When Reginans Were Lost
THE LEADER - POST, REGINA, SASK., MAY 26
SEA DISASTER DESCRIBED BY SURVIVOR
A Regina survivor from the ill-fated transport Nerissa, Sgt. Frank Stojak tells movingly of his experiences before and after the vessel was torpedoed off the coast of Ireland resulting in the loss at sea of 122 persons, five of them Reginans.
Adrift for 12 hours on a raft in the cold North Atlantic, the lashing salt waves, cheerfulness at its lowest, are described in a letter to Miss Dorothy Taylor, 1136 Athol Street, his fiancée. Posted May 9, the letter, carried by North Atlantic clipper air service via New York, arrived in Regina May 21.
Stojak lived at 4401 Second Avenue, North Regina, and was reported safe in England following sinking of the Nerissa.
SINGING IN CABIN
"We were in the cabin singing hymns, songs and joking," writes Stojak. "There were five of us in the room this night. Everything was getting along fairly well when all of a sudden, Boom! Darkness and falling debris and thick smoke.
"We had been torpedoed.
"I grabbed a life preserver, put it on and scrambled to my boat station, grabbed hold of a life boat and made sure I stuck to it. I scrambled on it and soon there were only a few of us left.
"We were in the cold, salty water for about 12 hours before we were picked up. Things happened so fast we didn't have time to think about anything or get frightened. All we were worried about was our personal safety.
"When we were picked up we were treated by about the swellest bunch of fellows anyone could run across. They gave us dry clothing, food and their bunks. They took us into port to army barracks where we met another hearty welcome. Here we received our issue of clothing, and what not, some good wholesome food, beds and many friends.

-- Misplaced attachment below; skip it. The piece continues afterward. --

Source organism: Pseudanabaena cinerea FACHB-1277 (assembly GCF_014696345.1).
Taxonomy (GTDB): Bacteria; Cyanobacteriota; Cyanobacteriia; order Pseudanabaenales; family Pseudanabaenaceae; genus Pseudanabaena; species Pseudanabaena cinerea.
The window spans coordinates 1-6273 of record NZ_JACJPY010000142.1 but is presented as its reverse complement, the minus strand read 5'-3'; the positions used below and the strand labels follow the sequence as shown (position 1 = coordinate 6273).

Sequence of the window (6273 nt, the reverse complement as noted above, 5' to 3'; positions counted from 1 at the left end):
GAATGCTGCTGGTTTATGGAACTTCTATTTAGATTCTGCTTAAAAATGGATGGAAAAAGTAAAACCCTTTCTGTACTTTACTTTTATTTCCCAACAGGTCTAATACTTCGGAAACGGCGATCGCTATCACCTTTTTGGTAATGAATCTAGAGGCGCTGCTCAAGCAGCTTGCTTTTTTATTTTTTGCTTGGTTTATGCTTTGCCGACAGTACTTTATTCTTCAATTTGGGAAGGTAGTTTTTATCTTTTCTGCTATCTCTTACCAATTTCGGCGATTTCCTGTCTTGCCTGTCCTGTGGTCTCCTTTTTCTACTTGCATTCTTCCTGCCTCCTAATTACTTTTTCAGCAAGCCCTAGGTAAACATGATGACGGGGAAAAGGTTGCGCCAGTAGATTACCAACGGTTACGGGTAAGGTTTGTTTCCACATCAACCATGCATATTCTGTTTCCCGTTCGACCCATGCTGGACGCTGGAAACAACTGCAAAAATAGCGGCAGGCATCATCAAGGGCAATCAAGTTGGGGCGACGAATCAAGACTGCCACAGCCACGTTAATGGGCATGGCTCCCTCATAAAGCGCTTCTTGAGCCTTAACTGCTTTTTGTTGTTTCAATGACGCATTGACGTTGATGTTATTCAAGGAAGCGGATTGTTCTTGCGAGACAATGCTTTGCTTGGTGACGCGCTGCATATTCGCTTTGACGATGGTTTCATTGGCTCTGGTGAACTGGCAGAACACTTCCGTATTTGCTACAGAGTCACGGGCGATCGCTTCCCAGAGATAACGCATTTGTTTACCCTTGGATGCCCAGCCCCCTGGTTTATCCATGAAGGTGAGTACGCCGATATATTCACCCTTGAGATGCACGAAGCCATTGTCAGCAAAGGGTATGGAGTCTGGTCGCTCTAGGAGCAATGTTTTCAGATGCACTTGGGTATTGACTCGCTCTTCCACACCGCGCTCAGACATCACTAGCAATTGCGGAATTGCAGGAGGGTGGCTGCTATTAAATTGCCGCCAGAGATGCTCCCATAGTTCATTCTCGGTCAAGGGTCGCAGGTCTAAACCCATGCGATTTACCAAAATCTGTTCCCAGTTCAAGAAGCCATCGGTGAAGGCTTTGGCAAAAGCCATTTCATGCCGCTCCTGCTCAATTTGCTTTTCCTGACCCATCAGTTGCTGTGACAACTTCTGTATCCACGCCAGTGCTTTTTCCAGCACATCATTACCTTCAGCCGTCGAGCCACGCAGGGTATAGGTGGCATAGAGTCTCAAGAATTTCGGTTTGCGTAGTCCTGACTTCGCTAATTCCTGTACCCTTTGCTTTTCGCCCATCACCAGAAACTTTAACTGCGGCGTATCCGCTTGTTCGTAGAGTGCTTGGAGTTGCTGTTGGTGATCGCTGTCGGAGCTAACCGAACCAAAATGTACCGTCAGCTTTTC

"It was really terrible. Imagine peace and quiet, jokes and real friendship one moment, then terror, horror, panic the next with your boat gone and only a raft to stick to through the darkest hours of a long cold night with the waves increasing in height each hour, cheerfulness down to its lowest, and this for 12 hours. No fun.
FRIENDS ARE LOST
Stojak said except for what he had on at the time, he lost everything. "But dearer and nearer to me," he continued with feeling "I've lost all my friends from Regina. Everyone has gone. It's terrible, unbelievable and ghastly. I'm very, very sorry for their own sakes and their parents, wives, children and friends. It's a hard pill to swallow.
"And think how lucky I am to be able to tell you all this."
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